There is currently no criminal sanction against those subletting their council homes.


Ministers are targeting the 50,000 people who cash in on their council homes by renting them out while they live elsewhere.

Under new laws those abusing the system will have their homes taken off them and face imprisonment, The Daily Telegraph can disclose,

About time too then.

I\’m sure we\’ll see some pieces describing the outrage that this is. That we\’d be disturbing the ecosystem of the lumpenproletariat or something.

But I can\’t see the problem with prosecuting those defrauding the taxpayer really.

13 thoughts on “You what?”

  1. Why would there be a criminal sanction? If a private tenant breaks the terms of his lease, it’s a civil matter. Why should a council tenant be any different?

    Good luck fixing this, by the way. Turfing out the ‘wrong’ tenants and installing the ‘right’ tenants isn’t going to affect revenue, and anyway council housing departments are almost certainly in on it anyway.

  2. @Roue, because they aren’t private tenants breaking the terms of their lease. They are welfare recipients ripping off the tax payer.

  3. @ChrisM, they are breaking the terms of their tenancy agreement. Council tenants cannot transfer the tenancy on to anyone else, not even family except in the situation where a husband or wife dies and the other takes it on. That’s why some old people who have lived in a council home all their lives are kicked out – the agreement had already been transferred between their parents and can’t be transferred to them.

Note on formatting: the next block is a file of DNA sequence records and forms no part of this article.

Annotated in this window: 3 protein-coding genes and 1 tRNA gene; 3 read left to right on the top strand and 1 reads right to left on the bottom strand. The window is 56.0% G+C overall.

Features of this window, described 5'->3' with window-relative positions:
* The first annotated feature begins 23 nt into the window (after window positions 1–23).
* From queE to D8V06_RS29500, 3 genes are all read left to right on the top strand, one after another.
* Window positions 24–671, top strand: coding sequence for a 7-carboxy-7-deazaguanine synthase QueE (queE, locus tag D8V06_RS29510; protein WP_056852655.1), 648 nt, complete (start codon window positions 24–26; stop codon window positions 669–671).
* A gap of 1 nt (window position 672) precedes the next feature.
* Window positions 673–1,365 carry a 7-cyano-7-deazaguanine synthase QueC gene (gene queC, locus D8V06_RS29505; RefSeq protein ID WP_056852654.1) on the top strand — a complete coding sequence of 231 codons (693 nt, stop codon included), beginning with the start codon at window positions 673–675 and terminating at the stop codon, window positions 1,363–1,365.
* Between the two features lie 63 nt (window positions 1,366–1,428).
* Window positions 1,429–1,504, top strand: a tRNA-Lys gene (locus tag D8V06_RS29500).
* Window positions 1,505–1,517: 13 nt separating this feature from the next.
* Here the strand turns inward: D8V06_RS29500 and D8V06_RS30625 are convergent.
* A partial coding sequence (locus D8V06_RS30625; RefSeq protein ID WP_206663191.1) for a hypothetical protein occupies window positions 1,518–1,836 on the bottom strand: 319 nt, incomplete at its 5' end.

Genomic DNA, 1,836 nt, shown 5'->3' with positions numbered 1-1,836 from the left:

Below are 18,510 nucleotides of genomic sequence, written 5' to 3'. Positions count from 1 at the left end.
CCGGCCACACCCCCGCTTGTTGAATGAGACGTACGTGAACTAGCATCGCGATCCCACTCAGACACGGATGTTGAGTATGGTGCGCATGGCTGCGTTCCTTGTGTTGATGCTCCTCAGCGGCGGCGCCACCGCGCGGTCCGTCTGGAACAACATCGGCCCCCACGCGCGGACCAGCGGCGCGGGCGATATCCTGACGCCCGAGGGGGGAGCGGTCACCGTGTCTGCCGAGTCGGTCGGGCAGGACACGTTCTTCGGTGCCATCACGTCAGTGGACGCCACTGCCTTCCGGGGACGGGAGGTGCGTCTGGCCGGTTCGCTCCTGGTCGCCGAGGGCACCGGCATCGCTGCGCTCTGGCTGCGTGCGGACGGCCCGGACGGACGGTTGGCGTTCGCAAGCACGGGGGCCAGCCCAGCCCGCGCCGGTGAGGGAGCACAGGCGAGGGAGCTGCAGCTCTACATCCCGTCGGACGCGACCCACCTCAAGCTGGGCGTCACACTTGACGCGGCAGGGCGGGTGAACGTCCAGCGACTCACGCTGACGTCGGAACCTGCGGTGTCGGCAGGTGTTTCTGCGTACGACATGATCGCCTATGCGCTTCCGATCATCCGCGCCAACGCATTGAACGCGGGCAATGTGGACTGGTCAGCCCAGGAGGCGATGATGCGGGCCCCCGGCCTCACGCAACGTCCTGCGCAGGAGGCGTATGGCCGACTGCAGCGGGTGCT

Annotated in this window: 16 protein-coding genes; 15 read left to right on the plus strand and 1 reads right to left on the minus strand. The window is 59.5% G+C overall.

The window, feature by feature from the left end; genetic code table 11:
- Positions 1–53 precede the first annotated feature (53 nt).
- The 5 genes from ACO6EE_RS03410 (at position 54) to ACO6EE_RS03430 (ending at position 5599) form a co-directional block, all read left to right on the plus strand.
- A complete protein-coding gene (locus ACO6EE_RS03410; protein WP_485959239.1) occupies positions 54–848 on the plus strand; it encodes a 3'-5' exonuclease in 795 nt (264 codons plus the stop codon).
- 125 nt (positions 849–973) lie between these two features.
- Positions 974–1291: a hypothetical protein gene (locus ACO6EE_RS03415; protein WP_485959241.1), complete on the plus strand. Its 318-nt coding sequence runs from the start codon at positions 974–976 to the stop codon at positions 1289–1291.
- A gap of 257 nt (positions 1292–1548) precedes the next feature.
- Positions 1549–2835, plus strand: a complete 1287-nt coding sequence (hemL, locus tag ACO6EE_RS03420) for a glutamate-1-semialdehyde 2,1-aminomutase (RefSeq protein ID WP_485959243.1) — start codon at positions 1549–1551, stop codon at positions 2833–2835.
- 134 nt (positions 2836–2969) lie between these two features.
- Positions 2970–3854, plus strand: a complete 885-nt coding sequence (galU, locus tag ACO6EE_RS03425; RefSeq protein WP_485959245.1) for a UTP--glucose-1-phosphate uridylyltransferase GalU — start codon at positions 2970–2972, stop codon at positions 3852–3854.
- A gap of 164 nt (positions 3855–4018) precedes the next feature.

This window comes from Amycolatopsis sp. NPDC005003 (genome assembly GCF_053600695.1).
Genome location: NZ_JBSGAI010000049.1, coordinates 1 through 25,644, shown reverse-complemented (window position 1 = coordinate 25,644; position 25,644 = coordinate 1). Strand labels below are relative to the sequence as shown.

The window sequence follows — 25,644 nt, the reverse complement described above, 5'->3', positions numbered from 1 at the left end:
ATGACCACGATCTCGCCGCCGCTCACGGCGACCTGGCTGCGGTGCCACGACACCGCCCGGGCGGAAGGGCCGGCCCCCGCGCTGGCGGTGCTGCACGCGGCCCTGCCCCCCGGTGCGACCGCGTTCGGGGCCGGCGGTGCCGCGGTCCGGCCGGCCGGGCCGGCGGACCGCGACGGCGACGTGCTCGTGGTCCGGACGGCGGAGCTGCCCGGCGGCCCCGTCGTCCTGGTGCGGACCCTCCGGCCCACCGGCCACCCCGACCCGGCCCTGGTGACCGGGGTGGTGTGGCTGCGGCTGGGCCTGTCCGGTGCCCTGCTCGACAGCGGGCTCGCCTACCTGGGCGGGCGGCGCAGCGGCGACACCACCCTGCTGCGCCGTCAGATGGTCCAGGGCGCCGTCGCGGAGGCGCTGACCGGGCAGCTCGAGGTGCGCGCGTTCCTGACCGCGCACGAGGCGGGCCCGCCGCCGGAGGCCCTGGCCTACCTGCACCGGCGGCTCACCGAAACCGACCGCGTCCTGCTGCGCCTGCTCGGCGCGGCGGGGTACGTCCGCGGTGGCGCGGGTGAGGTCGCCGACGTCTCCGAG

Section 3.4.3 of is an example.

    So whilst it’s not a criminal offence to sub-let, council tenants can be kicked out for sub-letting. The fact that the government thinks they need a new law to do what they can already means they can’t control the housing departments in councils.

  4. @SBLM, you are doubtless correct, I didn’t mean to imply that such people were actually breaking the law. I meant to argue that nonetheless what they were doing couldn’t really be fairly equated to a private tenant breaking the terms of their tenancy agreement.

    So, the government has a law they could already use, but instead choose to create a new one. Say it ain’t so!

  5. Councils don’t like people subletting. They already have the means to evict such people. This is a government in trouble showboating, and in a rather dangerous way, since it is turning a civil contractual matter into a criminal offence.

  6. The laws are already there to deal with this:

    – If the tenants do something fraudulent, they can be prosecuted for fraud.

    – If they sub-let, then under the terms of their lease they can be evicted.

    Yes, there are problems with it; the police aren’t interested in investigating fraud, and the CPS isn’t interested in prosecuting. And the courts are far too unwilling to evict ‘social housing’ tenants.

    But the answer to that is to toughen up and enforce the law for everyone, not to give this special protection to the State’s leases that we don’t give to private landlords.

    (and, as Marksany said at #1, if they charged market rent most of the problem would go away)

  7. It’s all linked with benefit fraud. Here’s an everyday story of London folk:

    Mr A (on benefits and living in social housing, which for convenience I shall refer to in the old-fashioned manner as a council flat) meets Ms B (ditto). Nature takes its course, and several little alphabets are born.

    Being a decent sort, Mr A moves in with Ms B and the children. But do they tell the authorities? Of course not. By living apart, Mr A claims benefits as a single man, and Ms B claims them as a single mother – collectively more than they would get as a family.